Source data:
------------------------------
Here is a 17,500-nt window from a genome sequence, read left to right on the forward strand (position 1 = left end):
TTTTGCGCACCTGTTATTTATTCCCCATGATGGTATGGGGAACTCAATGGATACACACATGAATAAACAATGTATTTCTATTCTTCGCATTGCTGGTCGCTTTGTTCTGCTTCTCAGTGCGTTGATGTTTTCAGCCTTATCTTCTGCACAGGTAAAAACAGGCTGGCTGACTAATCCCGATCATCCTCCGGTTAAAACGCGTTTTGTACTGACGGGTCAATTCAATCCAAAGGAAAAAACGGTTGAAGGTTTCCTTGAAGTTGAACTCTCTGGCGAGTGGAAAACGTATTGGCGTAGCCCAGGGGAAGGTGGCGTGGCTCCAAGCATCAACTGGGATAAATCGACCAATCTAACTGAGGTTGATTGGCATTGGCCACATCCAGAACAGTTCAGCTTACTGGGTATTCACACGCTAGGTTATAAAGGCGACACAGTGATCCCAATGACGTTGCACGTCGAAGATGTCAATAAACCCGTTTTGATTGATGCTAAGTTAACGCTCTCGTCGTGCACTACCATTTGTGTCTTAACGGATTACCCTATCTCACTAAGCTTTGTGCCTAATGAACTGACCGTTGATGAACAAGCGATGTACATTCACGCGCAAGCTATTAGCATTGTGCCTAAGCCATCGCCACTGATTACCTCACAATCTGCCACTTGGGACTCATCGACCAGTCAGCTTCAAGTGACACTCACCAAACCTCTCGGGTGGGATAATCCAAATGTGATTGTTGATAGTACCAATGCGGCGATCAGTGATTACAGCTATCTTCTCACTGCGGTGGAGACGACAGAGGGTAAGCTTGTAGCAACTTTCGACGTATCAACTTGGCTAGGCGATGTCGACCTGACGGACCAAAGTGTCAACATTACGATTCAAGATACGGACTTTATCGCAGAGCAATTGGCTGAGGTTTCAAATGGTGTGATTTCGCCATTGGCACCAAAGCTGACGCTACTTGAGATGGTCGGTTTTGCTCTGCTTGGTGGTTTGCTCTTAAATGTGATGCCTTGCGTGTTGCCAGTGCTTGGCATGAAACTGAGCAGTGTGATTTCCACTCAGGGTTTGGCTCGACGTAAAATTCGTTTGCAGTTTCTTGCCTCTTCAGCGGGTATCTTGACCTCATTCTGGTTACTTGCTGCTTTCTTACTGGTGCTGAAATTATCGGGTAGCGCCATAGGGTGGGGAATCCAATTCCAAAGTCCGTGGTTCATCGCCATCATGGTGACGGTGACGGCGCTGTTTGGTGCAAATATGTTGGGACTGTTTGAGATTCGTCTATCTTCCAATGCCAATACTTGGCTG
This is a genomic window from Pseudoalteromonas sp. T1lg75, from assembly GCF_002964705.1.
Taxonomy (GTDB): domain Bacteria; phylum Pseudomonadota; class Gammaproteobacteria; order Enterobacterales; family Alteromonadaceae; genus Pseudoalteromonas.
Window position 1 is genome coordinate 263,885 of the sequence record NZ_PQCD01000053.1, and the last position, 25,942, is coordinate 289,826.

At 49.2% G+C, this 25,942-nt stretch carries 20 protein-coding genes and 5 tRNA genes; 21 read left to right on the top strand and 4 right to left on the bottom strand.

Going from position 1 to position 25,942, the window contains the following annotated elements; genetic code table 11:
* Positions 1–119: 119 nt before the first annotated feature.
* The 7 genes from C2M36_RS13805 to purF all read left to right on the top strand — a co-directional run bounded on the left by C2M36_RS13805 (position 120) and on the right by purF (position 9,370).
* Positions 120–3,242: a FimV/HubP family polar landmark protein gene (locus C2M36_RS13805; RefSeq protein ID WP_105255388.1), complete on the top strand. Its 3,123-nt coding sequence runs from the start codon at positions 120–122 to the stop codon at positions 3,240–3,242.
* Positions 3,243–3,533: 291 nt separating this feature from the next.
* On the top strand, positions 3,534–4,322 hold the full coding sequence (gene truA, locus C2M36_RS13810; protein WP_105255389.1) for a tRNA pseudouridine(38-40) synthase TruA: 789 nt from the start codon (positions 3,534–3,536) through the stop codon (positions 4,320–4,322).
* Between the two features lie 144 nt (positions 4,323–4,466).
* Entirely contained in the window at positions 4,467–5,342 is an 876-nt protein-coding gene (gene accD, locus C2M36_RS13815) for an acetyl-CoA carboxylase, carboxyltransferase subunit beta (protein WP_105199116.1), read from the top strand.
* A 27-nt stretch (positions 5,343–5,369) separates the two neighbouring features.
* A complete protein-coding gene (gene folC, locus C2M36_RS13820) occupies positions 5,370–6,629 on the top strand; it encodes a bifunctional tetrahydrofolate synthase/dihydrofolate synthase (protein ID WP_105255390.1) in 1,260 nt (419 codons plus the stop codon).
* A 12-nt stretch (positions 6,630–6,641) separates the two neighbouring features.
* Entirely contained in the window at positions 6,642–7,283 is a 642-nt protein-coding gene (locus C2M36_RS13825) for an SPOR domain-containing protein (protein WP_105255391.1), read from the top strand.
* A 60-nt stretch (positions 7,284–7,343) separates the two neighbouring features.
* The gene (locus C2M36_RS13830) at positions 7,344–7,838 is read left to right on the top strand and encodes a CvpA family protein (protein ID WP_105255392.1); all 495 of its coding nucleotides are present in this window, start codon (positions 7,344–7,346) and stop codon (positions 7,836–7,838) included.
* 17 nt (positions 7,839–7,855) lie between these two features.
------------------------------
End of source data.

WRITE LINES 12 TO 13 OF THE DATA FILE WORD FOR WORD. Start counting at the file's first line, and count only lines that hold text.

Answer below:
* On the top strand, positions 3,534–4,322 hold the full coding sequence (gene truA, locus C2M36_RS13810; protein WP_105255389.1) for a tRNA pseudouridine(38-40) synthase TruA: 789 nt from the start codon (positions 3,534–3,536) through the stop codon (positions 4,320–4,322).
* Between the two features lie 144 nt (positions 4,323–4,466).